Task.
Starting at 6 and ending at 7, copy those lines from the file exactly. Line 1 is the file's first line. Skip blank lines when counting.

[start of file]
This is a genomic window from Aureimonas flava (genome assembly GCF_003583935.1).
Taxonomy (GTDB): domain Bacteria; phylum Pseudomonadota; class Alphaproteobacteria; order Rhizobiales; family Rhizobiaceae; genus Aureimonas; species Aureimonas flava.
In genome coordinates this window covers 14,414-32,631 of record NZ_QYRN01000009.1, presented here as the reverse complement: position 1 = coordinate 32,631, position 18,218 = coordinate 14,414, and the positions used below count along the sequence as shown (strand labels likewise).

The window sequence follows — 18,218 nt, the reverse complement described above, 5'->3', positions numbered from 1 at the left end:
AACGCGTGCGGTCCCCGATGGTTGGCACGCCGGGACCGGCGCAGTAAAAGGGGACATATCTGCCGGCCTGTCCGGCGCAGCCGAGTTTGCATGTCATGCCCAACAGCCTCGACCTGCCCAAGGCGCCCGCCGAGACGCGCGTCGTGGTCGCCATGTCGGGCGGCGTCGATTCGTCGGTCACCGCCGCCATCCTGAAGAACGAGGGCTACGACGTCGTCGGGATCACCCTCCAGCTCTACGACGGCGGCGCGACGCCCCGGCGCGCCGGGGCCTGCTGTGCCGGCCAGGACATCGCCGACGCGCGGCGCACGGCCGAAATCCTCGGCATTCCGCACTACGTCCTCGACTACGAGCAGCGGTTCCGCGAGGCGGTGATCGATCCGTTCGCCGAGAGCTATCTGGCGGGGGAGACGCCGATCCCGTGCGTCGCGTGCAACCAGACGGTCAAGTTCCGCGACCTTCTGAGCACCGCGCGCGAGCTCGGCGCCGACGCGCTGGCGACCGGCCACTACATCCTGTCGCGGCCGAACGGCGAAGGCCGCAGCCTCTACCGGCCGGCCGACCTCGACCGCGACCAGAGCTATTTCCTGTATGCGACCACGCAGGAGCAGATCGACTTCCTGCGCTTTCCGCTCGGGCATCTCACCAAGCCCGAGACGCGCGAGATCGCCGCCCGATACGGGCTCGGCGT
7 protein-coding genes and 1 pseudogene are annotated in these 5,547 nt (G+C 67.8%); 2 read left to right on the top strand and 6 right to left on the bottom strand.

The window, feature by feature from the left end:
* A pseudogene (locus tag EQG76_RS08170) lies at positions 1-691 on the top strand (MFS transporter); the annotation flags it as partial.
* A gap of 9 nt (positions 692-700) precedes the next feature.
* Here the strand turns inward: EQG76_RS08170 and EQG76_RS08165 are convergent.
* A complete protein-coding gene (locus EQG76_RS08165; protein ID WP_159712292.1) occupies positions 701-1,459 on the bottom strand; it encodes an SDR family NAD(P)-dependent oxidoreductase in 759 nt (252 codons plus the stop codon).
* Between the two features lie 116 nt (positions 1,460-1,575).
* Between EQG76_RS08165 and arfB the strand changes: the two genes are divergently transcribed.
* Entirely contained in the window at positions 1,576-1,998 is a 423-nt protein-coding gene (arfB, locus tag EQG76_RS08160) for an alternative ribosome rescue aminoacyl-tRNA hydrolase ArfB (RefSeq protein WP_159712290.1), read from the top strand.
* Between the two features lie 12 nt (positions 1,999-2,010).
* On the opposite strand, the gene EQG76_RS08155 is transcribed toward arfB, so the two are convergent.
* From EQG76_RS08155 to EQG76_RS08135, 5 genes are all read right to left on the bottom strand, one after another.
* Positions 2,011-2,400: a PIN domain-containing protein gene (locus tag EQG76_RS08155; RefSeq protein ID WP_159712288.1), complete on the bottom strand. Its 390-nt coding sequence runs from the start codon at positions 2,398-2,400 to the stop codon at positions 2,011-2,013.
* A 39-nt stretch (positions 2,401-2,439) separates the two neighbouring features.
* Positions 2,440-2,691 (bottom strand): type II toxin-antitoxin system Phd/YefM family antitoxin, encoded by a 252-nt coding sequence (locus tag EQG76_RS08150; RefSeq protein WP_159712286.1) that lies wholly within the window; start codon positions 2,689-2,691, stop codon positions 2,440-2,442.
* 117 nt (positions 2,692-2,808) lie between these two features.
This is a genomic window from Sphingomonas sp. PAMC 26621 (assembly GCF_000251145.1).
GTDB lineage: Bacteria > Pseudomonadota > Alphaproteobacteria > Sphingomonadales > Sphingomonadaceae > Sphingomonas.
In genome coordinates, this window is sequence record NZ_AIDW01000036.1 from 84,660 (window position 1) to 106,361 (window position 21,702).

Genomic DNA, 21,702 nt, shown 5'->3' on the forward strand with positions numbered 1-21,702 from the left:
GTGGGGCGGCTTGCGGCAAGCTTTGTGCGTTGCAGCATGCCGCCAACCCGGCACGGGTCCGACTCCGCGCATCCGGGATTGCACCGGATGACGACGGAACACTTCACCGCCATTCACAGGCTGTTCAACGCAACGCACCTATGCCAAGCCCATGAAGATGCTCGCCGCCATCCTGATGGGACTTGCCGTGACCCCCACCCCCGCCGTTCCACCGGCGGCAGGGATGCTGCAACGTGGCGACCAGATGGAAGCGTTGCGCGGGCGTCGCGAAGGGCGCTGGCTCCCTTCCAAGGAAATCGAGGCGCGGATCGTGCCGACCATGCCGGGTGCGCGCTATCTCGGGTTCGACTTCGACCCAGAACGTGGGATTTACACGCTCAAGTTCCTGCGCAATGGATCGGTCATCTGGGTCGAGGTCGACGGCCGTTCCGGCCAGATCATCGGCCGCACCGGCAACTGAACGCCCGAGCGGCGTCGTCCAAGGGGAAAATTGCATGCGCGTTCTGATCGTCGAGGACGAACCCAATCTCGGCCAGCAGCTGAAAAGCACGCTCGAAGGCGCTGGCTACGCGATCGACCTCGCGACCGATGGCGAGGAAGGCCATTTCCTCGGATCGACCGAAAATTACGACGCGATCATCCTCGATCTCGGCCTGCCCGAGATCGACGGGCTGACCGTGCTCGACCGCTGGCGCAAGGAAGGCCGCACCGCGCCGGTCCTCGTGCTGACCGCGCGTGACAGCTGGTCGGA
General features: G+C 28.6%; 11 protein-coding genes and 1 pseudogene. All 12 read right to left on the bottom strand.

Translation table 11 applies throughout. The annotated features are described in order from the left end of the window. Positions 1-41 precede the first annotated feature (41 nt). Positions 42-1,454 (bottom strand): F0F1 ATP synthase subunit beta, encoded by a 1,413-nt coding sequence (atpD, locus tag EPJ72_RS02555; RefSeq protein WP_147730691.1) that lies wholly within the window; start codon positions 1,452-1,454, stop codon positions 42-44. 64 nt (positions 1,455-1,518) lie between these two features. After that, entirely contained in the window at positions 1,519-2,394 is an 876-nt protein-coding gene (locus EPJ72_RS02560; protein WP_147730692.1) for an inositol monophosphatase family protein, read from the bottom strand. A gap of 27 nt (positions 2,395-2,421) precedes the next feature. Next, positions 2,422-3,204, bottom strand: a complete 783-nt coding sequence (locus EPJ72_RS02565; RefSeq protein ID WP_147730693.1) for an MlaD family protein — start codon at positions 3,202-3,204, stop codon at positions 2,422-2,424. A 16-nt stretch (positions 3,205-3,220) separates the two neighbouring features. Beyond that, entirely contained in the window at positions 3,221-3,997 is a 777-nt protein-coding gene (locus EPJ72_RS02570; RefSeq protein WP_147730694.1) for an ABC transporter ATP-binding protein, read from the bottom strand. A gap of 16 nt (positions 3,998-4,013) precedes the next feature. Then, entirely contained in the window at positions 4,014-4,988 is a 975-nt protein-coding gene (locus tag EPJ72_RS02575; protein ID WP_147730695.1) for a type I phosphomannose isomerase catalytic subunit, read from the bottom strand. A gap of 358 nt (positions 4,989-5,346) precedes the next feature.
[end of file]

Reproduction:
7 protein-coding genes and 1 pseudogene are annotated in these 5,547 nt (G+C 67.8%); 2 read left to right on the top strand and 6 right to left on the bottom strand.

The window, feature by feature from the left end: